REVIEW: Die Dog Or Eat The Hatchet
– By Zombie Rob
It’s happened again, miracle of miracles – the prolific Adam Howe has summoned all of his extraordinary powers of story-telling & narration and dropped the latest of his literary offspring into my lap. I’m barely recovered from Gator Bait, his last tome of low-down and dirty gorgeousness and still have two appointments left with my counsellor who has so far, failed to expunge the memories of The Grinning ‘Gator and the snapping jaws of a rolling Big George. But here I am again – staring into the abyss of Mr Howe’s fevered imagination, wondering if I’m ready, if I’m strong enough: FUCKING RIGHT I AM!!!!
Adam Has returned to the previous format of Black Cat Mojo, insomuch this is a collection of stories. We start with the wonderfully evocative “Damn Dirty Apes” and for a while at least, we’re in familiar territory as it opens in a titty bar from the perspective of a washed-up punchy fighter called Reggie who breaks up the occasional row, checks the occasional I.D. and drinks a frequent beer. One of the dancers, Eliza, is talked into the very niche-market of primate porn by her near-retarded boyfriend, with one of his mates that still wears his “Boogaloo Baboon” costume from when he was their high-school football mascot. Off they toddle into the woods and the boyfriend films while his mate ruts the impressionable Eliza simian-style. This charming scene is rudely interrupted however when the local skunk-ape (think big-foot, sasquatch, yeti) turns up and falls in love with Boogaloo Baboon, carrying him off to start their new lives together or to, more likely, bum the hapless cohort until he dies. And so begins a wonderful track & hunt narrative – but you’ll find yourself taken in directions that never occurred to you. The moment you think you have a handle on this, off you’re taken in a direction you never even thought could be there….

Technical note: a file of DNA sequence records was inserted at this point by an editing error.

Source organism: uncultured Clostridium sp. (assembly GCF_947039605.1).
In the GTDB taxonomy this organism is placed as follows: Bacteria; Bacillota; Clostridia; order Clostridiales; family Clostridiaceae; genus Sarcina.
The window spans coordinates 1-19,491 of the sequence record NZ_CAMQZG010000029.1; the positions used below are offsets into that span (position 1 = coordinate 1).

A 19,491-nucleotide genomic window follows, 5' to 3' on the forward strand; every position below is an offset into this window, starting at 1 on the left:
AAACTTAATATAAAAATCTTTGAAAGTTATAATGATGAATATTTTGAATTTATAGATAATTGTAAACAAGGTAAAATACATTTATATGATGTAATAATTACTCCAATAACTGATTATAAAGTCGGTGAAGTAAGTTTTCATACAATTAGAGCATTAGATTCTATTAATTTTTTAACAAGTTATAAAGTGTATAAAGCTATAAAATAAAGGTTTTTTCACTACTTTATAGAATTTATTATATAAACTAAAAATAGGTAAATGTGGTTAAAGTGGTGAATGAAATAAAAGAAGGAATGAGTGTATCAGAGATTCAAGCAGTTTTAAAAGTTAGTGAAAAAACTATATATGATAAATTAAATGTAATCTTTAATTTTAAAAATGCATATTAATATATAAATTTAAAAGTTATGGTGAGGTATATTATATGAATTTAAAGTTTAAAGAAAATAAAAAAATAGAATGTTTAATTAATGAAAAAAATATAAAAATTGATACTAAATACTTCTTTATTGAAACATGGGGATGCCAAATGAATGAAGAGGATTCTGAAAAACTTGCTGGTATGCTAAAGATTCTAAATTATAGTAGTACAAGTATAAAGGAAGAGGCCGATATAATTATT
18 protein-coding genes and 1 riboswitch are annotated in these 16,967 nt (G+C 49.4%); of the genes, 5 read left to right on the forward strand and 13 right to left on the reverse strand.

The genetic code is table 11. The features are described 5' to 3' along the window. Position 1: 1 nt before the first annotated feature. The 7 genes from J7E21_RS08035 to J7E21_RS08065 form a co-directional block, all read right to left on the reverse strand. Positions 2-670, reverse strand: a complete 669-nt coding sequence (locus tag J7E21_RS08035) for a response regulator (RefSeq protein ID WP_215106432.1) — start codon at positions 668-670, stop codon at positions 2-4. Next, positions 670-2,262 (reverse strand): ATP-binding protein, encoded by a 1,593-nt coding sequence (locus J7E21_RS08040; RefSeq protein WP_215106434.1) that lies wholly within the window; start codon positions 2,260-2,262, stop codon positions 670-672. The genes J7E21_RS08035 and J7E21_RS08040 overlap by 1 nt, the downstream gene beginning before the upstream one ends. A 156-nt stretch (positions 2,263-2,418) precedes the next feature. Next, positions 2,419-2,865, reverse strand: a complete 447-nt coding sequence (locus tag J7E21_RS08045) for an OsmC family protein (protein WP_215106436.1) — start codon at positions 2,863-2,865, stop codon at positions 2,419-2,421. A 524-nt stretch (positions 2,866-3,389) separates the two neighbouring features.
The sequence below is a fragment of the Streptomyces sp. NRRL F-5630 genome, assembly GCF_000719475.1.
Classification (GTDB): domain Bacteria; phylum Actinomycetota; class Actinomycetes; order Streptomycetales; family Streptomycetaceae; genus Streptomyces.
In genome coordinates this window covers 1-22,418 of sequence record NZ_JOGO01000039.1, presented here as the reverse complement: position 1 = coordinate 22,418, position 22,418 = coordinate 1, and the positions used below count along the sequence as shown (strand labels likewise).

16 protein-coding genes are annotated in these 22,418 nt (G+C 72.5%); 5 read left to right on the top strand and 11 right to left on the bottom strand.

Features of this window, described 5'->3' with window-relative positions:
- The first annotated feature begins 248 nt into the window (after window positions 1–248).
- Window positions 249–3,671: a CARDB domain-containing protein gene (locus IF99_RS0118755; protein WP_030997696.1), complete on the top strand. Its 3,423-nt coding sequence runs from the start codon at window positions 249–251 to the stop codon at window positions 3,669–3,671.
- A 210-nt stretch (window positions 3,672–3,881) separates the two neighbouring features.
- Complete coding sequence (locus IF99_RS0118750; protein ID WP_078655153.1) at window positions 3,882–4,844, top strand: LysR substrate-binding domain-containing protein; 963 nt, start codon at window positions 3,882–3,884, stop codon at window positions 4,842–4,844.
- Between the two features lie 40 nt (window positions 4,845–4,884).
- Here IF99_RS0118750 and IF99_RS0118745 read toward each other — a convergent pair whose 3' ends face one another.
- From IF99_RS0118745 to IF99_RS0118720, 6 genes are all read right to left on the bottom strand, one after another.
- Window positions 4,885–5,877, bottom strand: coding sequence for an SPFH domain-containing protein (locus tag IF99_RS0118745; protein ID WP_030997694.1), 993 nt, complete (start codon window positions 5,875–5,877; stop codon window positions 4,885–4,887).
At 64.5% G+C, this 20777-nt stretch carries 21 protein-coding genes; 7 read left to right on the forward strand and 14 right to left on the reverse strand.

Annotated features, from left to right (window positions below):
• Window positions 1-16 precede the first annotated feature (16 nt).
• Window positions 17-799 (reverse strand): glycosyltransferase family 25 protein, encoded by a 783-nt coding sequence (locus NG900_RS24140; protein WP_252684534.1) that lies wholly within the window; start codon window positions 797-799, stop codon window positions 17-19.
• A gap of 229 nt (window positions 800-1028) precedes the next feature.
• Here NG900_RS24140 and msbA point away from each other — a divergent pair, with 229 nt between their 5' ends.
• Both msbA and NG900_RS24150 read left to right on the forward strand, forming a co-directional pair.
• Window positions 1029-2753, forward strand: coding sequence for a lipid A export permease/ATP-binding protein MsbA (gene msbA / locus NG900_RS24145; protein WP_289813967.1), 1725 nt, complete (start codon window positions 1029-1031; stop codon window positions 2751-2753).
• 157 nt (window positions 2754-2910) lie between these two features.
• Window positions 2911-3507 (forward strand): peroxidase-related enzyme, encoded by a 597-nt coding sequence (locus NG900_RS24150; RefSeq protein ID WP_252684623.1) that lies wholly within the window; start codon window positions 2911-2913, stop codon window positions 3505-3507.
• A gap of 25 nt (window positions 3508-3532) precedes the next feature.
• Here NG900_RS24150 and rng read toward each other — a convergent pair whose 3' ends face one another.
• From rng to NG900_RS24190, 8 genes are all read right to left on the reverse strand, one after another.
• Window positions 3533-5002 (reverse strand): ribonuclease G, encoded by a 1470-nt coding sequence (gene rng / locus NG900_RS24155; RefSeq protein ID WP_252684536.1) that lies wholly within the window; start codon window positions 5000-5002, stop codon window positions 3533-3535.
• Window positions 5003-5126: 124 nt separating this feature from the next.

Die Dog Or Eat The Hatchet is a two parter and starts as intricately formed crime thriller, with a sorority house filled with very recently carved up gals, an embittered and close-to-retirement cop and a lovely deranged killer kept under careful supervision at a the local insane asylum (apologies if my words are a touch old-fashioned but these are the building blocks of a very powerful and comfortingly recognisable vignette). The nutter escapes, we cheer obviously BUT off we go again, into the wildly unknown and the story becomes something else entirely.
Adam then presents us with a gift for everyone – in full – Gator Bait. Although he’d previously released this as a stand-alone novella, it sits so perfectly with it’s bookmates. I’ve gone on (and on, and on…) about Gator Bait in a previous review so I won’t say much more other than: do yourself a favour, give yourself a treat and read this as voraciously as you should have already done with every other word Adam Howe has ever committed to the page.
I’ve written long & hard about Adam’s storytelling and it’s here in abundance, more so than ever before in fact. I can’t imagine why he restricts himself to the novella but it makes for a pacy, breathless and tightly wound read without ever feeling rushed or crowded. To compliment the oddest of tales are characters that never feel out of place, and with exquisitely torrid back-stories as a rule. I’ll give you an example- in “Damn Dirty Apes” I mentioned one of the dancers from the titty bar, Eliza. Before starting work as a stripper (with one eye on the cultural advancement that skunk-ape porn would bring) she was hired at the local mental institution – to wank off the more lively inmates and temporarily calm them down. Now, these alarming details aren’t necessarily needed but they give such rich and uncomfortable texture to a character that perhaps I’d already made my mind up about.
His imagery is another of his strengths and the very thought of the daft-as-a-brush Ned still trying to clutch to his glory days of years before by knocking about in his thinning Boogaloo Baboon costume is as poignant as anything an early Bruce Springsteen could conjure. These are powerful & potent ingredients, and in the hands of any other writer would produce engaging and compelling stories. In the shaking and grubby hands of Adam Howe however, we have stories of such extraordinary complexity and addictive prose that other books I read now can seem pedestrian and, dare I say it, even dull. I’m currently re-reading “A Walk In The Woods” by one of my favourite writers of all time, Bill Bryson. As Bill hikes along the Appalachian Trail, I found myself thinking that this book could only be improved by an aggressively rapey skunk-ape.
What have you done to me Adam Howe?